On 26 August 2018, the then 35-year-old Daniel H. was stabbed to death in the eastern German city of Chemnitz. His heart and lung were perforated in the knife attack, which occurred as the city was holding an annual public festival. Another person was injured in the altercation.
Initially, the death of Daniel H. was blamed on Farhad A., a 22-year-old Iraqi national, and 22-year-old Syrian asylum-seeker Alaa S. The main suspect, Farhad A., disappeared after the incident. Authorities are still looking for him.
What is known about the night of the attack?
According to media reports, Farhad A. and Daniel H. had been consuming cocaine on the evening of August 26, 2018, and later got into an argument. They say Alaa S. then arrived on the scene to help Farhad A., after which both began stabbing Daniel H. “without legitimate reason,” as it is expressed in the indictment.
As the whereabouts of Farhad A. are unclear, only Alaa S. goes on trial this Monday. The public prosecutor accuses him of having committed “manslaughter and grievous bodily harm” together with another person. The indictment builds on evidence given by one witness, who claims to have seen Alaa S. make stabbing motions. Yet the witness does not recall seeing an actual knife.
Shortly after the assault on Daniel H., a knife with traces of the victim’s blood was found in the area. No DNA traces of Alaa S. were found on the weapon, however. Alaa S. insists he is innocent and was not at the scene of the crime when it happened.
What happened after the assault?
The incident sent a shock wave through the city of Chemnitz. Several groups, among them one called “Pro Chemnitz,” took to Facebook to organize protests. Numerous protest marches were held in the city, attended by both citizens with moderate views and far-right extremists. Several of these radicals gave Hitler salutes, which is illegal under German law. German police took up investigations in at least 10 such cases. A number of protesters, counterprotesters and police officers were injured.
A range of left-wing counterprotests and open-air concerts were staged during this time. Tens of thousands attended gigs by rock bands Die Toten Hosen and Feine Sahne Fischfilet, who together protested against the exploitation of the death of Daniel H. for political purposes.
Read more: Violence in Chemnitz: A timeline of events
Were foreigners chased through the streets of Chemnitz, as some have claimed?
German Chancellor Angela Merkel said at the time: “We have video evidence showing people being chased through the streets, ganging up on others, expressing hatred; this is completely incompatible with the rule of law in our country.” Merkel also said that such incidents had “no place in our squares or streets.”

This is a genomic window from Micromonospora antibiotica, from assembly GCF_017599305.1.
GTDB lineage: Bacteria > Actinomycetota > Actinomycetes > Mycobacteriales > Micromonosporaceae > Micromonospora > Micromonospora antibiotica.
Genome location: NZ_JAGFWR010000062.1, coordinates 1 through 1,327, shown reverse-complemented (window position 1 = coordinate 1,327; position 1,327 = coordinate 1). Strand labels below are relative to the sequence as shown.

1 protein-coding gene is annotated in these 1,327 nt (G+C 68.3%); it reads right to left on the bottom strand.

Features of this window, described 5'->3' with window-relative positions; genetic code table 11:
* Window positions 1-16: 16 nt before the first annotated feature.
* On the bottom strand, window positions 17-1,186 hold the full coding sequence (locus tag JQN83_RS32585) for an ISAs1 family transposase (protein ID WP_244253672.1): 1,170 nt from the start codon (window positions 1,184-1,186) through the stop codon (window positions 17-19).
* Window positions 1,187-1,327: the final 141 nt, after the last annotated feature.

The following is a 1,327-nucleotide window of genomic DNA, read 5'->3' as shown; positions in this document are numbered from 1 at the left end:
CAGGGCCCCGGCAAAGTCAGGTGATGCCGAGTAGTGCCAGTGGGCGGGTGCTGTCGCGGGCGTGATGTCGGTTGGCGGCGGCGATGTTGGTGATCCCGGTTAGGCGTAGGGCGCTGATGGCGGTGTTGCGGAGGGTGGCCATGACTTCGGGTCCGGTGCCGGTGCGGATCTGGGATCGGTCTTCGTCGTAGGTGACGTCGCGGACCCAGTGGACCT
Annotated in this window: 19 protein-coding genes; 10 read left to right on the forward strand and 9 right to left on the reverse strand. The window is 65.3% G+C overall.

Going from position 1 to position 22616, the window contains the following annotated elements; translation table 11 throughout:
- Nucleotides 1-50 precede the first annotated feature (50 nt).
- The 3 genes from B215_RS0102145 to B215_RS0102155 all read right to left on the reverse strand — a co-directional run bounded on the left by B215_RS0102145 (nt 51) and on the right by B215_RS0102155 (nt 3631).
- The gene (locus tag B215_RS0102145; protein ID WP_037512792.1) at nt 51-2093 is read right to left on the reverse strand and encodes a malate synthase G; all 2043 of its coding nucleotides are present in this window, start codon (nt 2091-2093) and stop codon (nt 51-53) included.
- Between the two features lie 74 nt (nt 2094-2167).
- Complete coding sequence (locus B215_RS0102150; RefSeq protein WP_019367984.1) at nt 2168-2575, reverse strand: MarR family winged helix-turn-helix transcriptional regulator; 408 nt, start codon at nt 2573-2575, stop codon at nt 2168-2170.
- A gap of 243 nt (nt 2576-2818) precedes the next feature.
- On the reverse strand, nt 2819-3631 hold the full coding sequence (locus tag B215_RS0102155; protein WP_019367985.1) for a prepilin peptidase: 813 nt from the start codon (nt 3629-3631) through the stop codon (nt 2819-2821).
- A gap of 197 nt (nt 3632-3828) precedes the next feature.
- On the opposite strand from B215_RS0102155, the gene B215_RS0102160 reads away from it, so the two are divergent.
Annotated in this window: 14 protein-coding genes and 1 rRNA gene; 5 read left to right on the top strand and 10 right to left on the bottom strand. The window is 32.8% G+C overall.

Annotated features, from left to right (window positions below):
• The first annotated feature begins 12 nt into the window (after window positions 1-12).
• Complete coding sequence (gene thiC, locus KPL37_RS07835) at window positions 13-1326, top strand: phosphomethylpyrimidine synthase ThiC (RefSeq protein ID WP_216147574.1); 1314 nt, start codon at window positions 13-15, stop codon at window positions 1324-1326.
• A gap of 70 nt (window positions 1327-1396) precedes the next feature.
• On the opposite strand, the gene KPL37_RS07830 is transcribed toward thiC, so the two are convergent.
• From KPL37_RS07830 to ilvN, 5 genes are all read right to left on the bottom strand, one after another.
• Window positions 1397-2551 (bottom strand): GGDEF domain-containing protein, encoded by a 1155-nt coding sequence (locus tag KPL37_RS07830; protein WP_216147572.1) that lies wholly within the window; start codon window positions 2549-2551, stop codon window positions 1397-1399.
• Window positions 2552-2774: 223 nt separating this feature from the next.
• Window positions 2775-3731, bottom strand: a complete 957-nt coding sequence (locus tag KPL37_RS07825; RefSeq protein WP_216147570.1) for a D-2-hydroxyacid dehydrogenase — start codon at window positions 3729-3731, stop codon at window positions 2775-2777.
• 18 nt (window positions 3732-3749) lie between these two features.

Michael Kretschmer, the premier of the state of Saxony where Chemnitz is located, contradicted the chancellor, saying that “there was no mob, nobody was chased, and there were no race riots.” He rejected media reports that claimed far-right extremists had chased foreign-looking people through Chemnitz. He also said the state alone had a monopoly on the use of force, and that he thought it was “despicable” for the far right to exploit the incident for their own agenda.
The already heated situation was aggravated by Hans-Georg Maassen, who at the time served as the head of Germany’s domestic intelligence agency, the Office for the Protection of the Constitution (BfV). Maassen told the German tabloid Bild that videos on the internet seemingly showing far-right radicals chasing foreigners may have constituted misinformation published to “divert public attention away from the Chemnitz murder.”
Germany’s Greens and Left party subsequently demanded Maassen resign. Around this time, public broadcaster ARD also revealed that Maassen had tipped off Germany’s right-wing populist Alternative for Germany (AFD) party about an investigation into the organization by his intelligence agency. Eventually, embattled spy chief Maassen was put into “early retirement” by German Interior Minister Horst Seehofer.
A local councilor from the city of Chemnitz, meanwhile, described to public broadcaster MDR what he had seen on August 26, 2018: “People were chased because they didn’t look German,” Dietmar Berger said.
Is the state of Saxony a hotbed of xenophobia?
For years, far-right radicals and xenophobes have tarnished the reputation of Saxony and its 4 million residents. And almost all German parties fear that Saxony is turning into a hotbed of far-right extremism. Indeed, Germany’s notorious far-right National Socialist Underground (NSU) terror group was able to go off the radar here for a long time without being detected. And since 2014, regular anti-immigrant PEGIDA rallies have been staged in Saxony’s capital, Dresden. Moreover, in 2015, a far-right mob rioted and fought the police because they opposed an asylum-seeker shelter being set up in the town of Heidenau.
In spring 2016, some xenophobic residents of Clausnitz, a village in the far east of Saxony, blocked a bus with asylum-seekers headed for a shelter. The police then forced the new arrivals out of the bus and into the home. Several weeks later, locals in the town of Bautzen attempted to block emergency services from extinguishing a burning asylum-seeker shelter. Later that year, far-right extremists and asylum-seekers clashed in the center of Bautzen. And a far-right militia carried out and planned attacks on asylum-seeker shelters in the town of Freital. The culprits were sentenced to jail in March 2018.
Germany’s domestic intelligence agency reported that a total of 1,959 far-right crimes were committed in Saxony in 2017, of which 160 were perpetrated in Chemnitz.
Read more: Chemnitz, Saxony and Germany grapple with far right
Editor’s note: Deutsche Welle follows the German press code, which stresses the importance of protecting the privacy of suspected criminals or victims and obliges us to refrain from revealing full names in such cases.